Rates Up For A Fourth Week, Skirting 7%

Mortgage rates inched up to a two-month high last week, putting pressure on hopeful spring homebuyers.

Officials at Freddie Mac reported Thursday that the 30-year fixed-rate mortgage averaged 6.94%, up from the week prior’s 6.90%. A year ago at this time, the 30-year FRM averaged 6.65%. This is the fourth consecutive week of increases.

The 15-year fixed fell, however, to 6.26% from 6.29%. A year ago, it averaged 5.89%.

“The recent boomerang in rates has dampened already tentative homebuyer momentum as we approach the spring, a historically busy season for homebuying,” said Sam Khater, Freddie Mac’s Chief Economist.

“While sales of newly built homes are trending in a positive direction, higher rates and elevated prices continue to pose affordability challenges that may leave potential homebuyers on the sidelines.”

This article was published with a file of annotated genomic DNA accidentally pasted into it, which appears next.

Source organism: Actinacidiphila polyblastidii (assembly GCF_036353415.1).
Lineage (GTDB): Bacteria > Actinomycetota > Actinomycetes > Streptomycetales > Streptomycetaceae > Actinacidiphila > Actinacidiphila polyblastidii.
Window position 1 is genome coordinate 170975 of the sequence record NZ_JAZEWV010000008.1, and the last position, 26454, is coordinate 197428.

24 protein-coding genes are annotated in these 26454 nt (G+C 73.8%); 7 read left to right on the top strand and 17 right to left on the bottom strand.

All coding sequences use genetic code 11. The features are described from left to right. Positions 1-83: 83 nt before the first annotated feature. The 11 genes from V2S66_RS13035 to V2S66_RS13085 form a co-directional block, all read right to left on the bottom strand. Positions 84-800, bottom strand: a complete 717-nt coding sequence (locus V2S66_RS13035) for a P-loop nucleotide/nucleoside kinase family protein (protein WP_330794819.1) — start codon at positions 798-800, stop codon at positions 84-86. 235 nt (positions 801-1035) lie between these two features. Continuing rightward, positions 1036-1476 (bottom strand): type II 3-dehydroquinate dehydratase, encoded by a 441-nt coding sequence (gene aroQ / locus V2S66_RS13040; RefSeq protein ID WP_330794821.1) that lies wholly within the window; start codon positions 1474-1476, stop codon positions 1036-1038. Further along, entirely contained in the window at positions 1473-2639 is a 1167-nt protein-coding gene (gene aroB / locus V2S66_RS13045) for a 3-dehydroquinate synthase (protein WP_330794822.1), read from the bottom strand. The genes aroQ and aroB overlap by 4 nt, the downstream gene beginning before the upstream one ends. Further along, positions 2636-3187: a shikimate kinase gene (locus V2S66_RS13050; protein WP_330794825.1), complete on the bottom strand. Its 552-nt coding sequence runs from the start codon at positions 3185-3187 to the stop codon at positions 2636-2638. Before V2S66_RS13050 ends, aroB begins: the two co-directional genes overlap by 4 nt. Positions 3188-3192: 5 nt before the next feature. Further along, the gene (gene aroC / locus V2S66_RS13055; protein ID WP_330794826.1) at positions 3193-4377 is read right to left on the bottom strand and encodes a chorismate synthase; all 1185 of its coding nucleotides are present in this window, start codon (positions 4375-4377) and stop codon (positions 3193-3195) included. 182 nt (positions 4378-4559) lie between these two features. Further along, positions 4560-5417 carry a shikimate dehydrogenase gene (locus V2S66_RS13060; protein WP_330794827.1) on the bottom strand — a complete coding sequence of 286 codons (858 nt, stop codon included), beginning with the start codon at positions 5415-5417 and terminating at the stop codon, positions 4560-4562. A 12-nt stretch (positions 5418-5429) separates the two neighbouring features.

But even new home sales are coming up short of expectations despite faring better than existing homes. They increased month-over-month in January to a seasonally adjusted annual rate of 661,000, but experts had predicted 684,000.

Builders say labor shortages, lack of buildable land, and high costs– both for supplies and staying compliant with regulations, which the National Association of Home Builders says accounts for 24% of a home’s final price tag– keep new construction unaffordable for many Americans.

This is despite the incentives offered by builders, including mortgage rate buydowns, which are popular among buyers and companies.

Existing home listings are rising as sellers give up the wait for a more lucrative moment. However, buyers are hesitant despite their increased options thanks to the cost of purchasing a new house.

The typical monthly mortgage payment is now $2,671, just a few dollars short of October 2023’s all-time high. 

As a result, pending home sales fell off in January, setting the stage for a rough spring buying season.